Check It Out: The World's Largest Chest of Drawers - OZY | A Modern Media Company

Check It Out: The World's Largest Chest of Drawers

Check It Out: The World's Largest Chest of Drawers

By Daniel Malloy


Because it’s a slice of Americana.

By Daniel Malloy

It shimmers in the morning light, a fresh paint job making the 36-foot structure feel more modern than the two-story brick building next to it. But the World’s Largest Chest of Drawers is distinctly from another time, back when an appearance in “Ripley’s Believe It or Not” newspaper column could help give a Southern town a defining public relations boost.

The slate-gray structure rises from a one-way street in the middle of downtown High Point, North Carolina. It’s a draw for picture-takers and a must-see stop in roadside attraction guides. There are a few of these larger-than-life curiosities in North Carolina, in fact. Thomasville boasts a 30-foot chair. Rose Hill has the world’s largest frying pan, with a capacity for 365 chickens.

The chest originally sat in a park in the center of downtown and housed the local chamber of commerce.

High Point’s magnificent mahogany chest was built in 1925 and helped mark a city that would become known as the “furniture capital of the world” for its manufacturing prowess. The chest originally sat in a park in the center of downtown and housed the local chamber of commerce. It’s since been moved a few blocks, doubled in height, changed ownership a couple times and recently was painted over to more resemble something you’d see on HGTV. “If you find a chest like this [in retail stores], it’s been painted. They don’t want it to look like mahogany anymore,” owner Mark Milligan told the High Point Enterprise about last year’s face-lift.

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One visitor to the World’s Largest Chest of Drawers was disappointed not to find a restaurant at the top — or a real sock drawer.

Source Daniel Malloy

But there are fewer and fewer human-size chests made here anymore. In some ways, the chest would be better suited for Lecong, China. Two pairs of socks, sea green and oriole orange, dangle from the chest’s middle drawer — an homage to a garment industry that has decamped for Bangladesh. What’s left is an incongruous monument, standing between a realty office and a triplex house. Fittingly, it backs up to a cemetery. There’s little traffic at morning rush hour on a recent Wednesday, and area signs indicate there’s plenty of good office space available.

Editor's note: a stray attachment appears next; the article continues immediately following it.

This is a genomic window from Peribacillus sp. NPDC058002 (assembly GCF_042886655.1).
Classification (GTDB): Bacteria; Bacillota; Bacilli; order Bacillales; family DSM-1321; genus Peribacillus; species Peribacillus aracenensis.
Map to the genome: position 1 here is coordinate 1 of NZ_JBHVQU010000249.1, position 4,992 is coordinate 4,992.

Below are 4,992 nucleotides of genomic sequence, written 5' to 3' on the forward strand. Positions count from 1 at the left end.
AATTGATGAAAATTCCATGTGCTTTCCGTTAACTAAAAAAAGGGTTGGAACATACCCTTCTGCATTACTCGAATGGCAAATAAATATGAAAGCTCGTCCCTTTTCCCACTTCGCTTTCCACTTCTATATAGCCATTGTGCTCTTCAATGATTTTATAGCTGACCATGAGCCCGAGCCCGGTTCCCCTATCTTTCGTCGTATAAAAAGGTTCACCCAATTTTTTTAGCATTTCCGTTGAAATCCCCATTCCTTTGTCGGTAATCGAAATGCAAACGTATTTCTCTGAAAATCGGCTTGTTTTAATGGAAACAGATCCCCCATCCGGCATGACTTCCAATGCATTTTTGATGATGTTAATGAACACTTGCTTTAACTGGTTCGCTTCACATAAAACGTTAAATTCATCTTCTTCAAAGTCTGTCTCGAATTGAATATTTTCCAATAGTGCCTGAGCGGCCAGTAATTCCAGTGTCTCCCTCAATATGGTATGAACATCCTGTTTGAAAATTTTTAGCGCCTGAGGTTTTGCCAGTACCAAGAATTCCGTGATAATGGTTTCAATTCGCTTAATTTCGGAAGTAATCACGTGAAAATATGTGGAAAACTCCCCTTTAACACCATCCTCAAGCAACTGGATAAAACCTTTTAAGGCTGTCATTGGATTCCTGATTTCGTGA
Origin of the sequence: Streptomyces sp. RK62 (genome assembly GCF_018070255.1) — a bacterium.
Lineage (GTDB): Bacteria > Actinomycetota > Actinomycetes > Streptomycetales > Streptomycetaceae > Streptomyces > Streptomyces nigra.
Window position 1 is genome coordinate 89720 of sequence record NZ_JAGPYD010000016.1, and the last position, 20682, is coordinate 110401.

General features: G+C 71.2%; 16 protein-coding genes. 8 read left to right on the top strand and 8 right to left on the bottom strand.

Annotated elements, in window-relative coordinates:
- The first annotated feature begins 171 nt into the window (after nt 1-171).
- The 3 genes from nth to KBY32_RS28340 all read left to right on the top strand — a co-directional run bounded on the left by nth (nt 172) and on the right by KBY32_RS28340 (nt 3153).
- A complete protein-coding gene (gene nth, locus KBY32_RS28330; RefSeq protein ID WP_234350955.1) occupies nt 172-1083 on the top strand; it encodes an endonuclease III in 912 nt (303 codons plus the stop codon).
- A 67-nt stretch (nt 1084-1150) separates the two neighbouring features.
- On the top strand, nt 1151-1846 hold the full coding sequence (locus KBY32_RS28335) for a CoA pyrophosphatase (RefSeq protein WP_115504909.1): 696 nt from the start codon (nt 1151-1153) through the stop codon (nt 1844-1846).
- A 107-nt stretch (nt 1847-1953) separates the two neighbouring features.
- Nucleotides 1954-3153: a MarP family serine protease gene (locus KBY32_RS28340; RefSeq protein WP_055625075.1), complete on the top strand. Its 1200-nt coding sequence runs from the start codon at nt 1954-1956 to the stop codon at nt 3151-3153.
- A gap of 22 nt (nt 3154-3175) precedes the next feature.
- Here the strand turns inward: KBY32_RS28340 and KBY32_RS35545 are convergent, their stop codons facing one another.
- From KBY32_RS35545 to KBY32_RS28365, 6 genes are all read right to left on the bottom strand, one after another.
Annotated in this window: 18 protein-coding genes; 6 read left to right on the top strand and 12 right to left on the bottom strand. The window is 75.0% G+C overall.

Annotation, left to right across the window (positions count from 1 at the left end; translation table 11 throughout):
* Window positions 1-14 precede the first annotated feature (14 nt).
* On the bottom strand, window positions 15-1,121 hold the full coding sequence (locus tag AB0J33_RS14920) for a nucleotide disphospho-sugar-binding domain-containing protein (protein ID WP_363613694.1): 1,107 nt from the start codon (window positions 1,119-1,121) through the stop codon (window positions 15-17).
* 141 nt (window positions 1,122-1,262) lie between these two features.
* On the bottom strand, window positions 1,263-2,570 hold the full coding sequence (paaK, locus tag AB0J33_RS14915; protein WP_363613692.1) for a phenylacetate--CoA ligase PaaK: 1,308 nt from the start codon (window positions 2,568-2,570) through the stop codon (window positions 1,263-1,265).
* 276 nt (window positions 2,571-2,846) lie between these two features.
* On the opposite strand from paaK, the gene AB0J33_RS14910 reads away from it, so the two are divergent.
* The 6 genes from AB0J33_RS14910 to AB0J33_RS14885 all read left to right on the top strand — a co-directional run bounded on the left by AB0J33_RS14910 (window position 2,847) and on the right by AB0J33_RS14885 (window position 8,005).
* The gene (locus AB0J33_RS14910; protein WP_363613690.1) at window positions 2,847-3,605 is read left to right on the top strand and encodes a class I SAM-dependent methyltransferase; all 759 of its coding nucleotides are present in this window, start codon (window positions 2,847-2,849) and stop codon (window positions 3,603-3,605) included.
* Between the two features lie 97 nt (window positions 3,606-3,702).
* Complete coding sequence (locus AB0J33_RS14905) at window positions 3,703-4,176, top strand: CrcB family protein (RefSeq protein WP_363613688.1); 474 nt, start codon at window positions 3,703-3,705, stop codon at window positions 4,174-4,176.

From 2000 to 2009, furniture industry jobs in North Carolina plummeted from more than 80,000 to fewer than 40,000. But the manufacturing heyday fueled the High Point Market, now the city’s biggest draw. Twice a year, 75,000 people come to the furnishings industry trade show — featuring more than 2,000 exhibitors from over 100 countries. But the rest of the year, the furniture capital doesn’t necessarily feel like it. While bigger cities in the region like Greensboro and Winston-Salem have revitalized their downtowns, High Point lags. But they’re working on it.

“In order to get more foot traffic and things to do to make High Point a more year-round destination, we’re going to need to think a little differently,” Nancy Bowman, director of sales and marketing for the High Point Convention and Visitors Bureau, tells OZY. City leaders hope to rehabilitate blighted buildings and expand the greenway trail system to help lure millennials and businesses downtown. And a couple of blocks away from North Main Street, they’ll find a massive piece of art just dying to be Instagrammed.

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